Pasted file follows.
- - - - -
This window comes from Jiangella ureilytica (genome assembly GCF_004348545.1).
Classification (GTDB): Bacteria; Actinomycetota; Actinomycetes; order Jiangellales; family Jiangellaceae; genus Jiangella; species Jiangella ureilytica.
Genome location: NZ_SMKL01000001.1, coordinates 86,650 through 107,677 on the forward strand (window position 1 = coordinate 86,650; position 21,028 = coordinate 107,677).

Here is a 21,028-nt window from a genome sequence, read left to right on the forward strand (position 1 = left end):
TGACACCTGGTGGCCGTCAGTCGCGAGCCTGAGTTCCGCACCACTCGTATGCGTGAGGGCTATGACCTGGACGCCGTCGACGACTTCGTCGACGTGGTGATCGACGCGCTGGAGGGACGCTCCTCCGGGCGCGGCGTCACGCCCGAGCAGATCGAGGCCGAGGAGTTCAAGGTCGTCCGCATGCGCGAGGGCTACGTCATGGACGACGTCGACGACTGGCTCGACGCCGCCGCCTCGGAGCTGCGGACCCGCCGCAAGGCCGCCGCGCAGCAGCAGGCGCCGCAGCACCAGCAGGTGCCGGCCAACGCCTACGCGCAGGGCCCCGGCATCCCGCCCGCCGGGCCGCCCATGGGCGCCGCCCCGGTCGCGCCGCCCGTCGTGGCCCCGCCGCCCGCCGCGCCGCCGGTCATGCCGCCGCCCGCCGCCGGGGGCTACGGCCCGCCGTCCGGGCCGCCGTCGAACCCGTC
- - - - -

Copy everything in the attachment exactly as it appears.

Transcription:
This window comes from Jiangella ureilytica (genome assembly GCF_004348545.1).
Classification (GTDB): Bacteria; Actinomycetota; Actinomycetes; order Jiangellales; family Jiangellaceae; genus Jiangella; species Jiangella ureilytica.
Genome location: NZ_SMKL01000001.1, coordinates 86,650 through 107,677 on the forward strand (window position 1 = coordinate 86,650; position 21,028 = coordinate 107,677).

Here is a 21,028-nt window from a genome sequence, read left to right on the forward strand (position 1 = left end):
TGACACCTGGTGGCCGTCAGTCGCGAGCCTGAGTTCCGCACCACTCGTATGCGTGAGGGCTATGACCTGGACGCCGTCGACGACTTCGTCGACGTGGTGATCGACGCGCTGGAGGGACGCTCCTCCGGGCGCGGCGTCACGCCCGAGCAGATCGAGGCCGAGGAGTTCAAGGTCGTCCGCATGCGCGAGGGCTACGTCATGGACGACGTCGACGACTGGCTCGACGCCGCCGCCTCGGAGCTGCGGACCCGCCGCAAGGCCGCCGCGCAGCAGCAGGCGCCGCAGCACCAGCAGGTGCCGGCCAACGCCTACGCGCAGGGCCCCGGCATCCCGCCCGCCGGGCCGCCCATGGGCGCCGCCCCGGTCGCGCCGCCCGTCGTGGCCCCGCCGCCCGCCGCGCCGCCGGTCATGCCGCCGCCCGCCGCCGGGGGCTACGGCCCGCCGTCCGGGCCGCCGTCGAACCCGTC